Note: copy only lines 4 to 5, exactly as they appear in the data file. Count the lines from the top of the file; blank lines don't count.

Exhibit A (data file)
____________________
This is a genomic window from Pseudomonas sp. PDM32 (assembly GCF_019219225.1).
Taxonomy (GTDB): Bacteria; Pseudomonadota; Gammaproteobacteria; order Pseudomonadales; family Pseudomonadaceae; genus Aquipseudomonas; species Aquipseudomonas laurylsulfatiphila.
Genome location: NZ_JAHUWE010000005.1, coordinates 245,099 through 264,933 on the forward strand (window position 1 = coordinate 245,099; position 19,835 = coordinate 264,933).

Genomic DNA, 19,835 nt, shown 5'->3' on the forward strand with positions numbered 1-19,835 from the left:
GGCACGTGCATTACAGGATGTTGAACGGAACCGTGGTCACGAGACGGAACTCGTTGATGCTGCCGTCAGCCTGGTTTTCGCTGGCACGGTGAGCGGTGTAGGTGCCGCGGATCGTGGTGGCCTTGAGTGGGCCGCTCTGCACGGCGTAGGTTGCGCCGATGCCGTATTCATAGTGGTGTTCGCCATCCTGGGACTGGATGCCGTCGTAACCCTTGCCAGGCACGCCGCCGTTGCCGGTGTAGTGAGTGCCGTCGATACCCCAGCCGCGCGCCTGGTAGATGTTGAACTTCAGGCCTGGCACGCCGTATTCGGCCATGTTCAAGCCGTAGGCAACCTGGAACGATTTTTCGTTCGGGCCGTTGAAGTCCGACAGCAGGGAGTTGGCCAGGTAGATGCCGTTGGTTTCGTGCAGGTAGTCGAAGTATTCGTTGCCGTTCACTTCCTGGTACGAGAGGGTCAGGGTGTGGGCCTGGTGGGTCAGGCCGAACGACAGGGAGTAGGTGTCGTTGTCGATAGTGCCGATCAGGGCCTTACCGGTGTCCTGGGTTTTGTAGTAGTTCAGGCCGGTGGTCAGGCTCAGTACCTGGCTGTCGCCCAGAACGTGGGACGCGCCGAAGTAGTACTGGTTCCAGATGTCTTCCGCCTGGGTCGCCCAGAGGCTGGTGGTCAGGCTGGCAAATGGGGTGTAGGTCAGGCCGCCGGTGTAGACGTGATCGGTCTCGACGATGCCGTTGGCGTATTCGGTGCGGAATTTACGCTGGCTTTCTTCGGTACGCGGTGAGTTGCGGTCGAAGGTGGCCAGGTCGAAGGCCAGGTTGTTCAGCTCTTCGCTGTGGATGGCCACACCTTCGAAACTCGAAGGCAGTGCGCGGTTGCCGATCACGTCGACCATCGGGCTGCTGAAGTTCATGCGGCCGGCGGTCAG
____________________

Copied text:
Genomic DNA, 19,835 nt, shown 5'->3' on the forward strand with positions numbered 1-19,835 from the left:
GGCACGTGCATTACAGGATGTTGAACGGAACCGTGGTCACGAGACGGAACTCGTTGATGCTGCCGTCAGCCTGGTTTTCGCTGGCACGGTGAGCGGTGTAGGTGCCGCGGATCGTGGTGGCCTTGAGTGGGCCGCTCTGCACGGCGTAGGTTGCGCCGATGCCGTATTCATAGTGGTGTTCGCCATCCTGGGACTGGATGCCGTCGTAACCCTTGCCAGGCACGCCGCCGTTGCCGGTGTAGTGAGTGCCGTCGATACCCCAGCCGCGCGCCTGGTAGATGTTGAACTTCAGGCCTGGCACGCCGTATTCGGCCATGTTCAAGCCGTAGGCAACCTGGAACGATTTTTCGTTCGGGCCGTTGAAGTCCGACAGCAGGGAGTTGGCCAGGTAGATGCCGTTGGTTTCGTGCAGGTAGTCGAAGTATTCGTTGCCGTTCACTTCCTGGTACGAGAGGGTCAGGGTGTGGGCCTGGTGGGTCAGGCCGAACGACAGGGAGTAGGTGTCGTTGTCGATAGTGCCGATCAGGGCCTTACCGGTGTCCTGGGTTTTGTAGTAGTTCAGGCCGGTGGTCAGGCTCAGTACCTGGCTGTCGCCCAGAACGTGGGACGCGCCGAAGTAGTACTGGTTCCAGATGTCTTCCGCCTGGGTCGCCCAGAGGCTGGTGGTCAGGCTGGCAAATGGGGTGTAGGTCAGGCCGCCGGTGTAGACGTGATCGGTCTCGACGATGCCGTTGGCGTATTCGGTGCGGAATTTACGCTGGCTTTCTTCGGTACGCGGTGAGTTGCGGTCGAAGGTGGCCAGGTCGAAGGCCAGGTTGTTCAGCTCTTCGCTGTGGATGGCCACACCTTCGAAACTCGAAGGCAGTGCGCGGTTGCCGATCACGTCGACCATCGGGCTGCTGAAGTTCATGCGGCCGGCGGTCAG